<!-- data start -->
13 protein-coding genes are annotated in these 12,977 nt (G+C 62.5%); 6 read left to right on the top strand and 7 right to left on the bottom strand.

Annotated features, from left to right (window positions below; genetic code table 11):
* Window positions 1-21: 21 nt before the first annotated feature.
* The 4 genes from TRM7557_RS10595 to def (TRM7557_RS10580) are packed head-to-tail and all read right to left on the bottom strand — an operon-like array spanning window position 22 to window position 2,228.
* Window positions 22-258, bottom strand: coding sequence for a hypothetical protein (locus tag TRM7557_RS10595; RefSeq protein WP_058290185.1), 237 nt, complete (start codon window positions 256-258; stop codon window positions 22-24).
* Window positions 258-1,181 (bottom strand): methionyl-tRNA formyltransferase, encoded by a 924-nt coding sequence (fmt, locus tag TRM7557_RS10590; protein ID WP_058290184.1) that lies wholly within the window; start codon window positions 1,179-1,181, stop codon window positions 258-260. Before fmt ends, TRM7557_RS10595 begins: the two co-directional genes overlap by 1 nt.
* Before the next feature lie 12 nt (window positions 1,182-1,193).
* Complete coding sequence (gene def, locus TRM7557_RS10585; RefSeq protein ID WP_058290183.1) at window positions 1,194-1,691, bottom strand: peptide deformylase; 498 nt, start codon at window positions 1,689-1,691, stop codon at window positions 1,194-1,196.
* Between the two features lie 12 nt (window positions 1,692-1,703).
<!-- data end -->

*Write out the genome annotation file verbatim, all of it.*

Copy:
13 protein-coding genes are annotated in these 12,977 nt (G+C 62.5%); 6 read left to right on the top strand and 7 right to left on the bottom strand.

Annotated features, from left to right (window positions below; genetic code table 11):
* Window positions 1-21: 21 nt before the first annotated feature.
* The 4 genes from TRM7557_RS10595 to def (TRM7557_RS10580) are packed head-to-tail and all read right to left on the bottom strand — an operon-like array spanning window position 22 to window position 2,228.
* Window positions 22-258, bottom strand: coding sequence for a hypothetical protein (locus tag TRM7557_RS10595; RefSeq protein WP_058290185.1), 237 nt, complete (start codon window positions 256-258; stop codon window positions 22-24).
* Window positions 258-1,181 (bottom strand): methionyl-tRNA formyltransferase, encoded by a 924-nt coding sequence (fmt, locus tag TRM7557_RS10590; protein ID WP_058290184.1) that lies wholly within the window; start codon window positions 1,179-1,181, stop codon window positions 258-260. Before fmt ends, TRM7557_RS10595 begins: the two co-directional genes overlap by 1 nt.
* Before the next feature lie 12 nt (window positions 1,182-1,193).
* Complete coding sequence (gene def, locus TRM7557_RS10585; RefSeq protein ID WP_058290183.1) at window positions 1,194-1,691, bottom strand: peptide deformylase; 498 nt, start codon at window positions 1,689-1,691, stop codon at window positions 1,194-1,196.
* Between the two features lie 12 nt (window positions 1,692-1,703).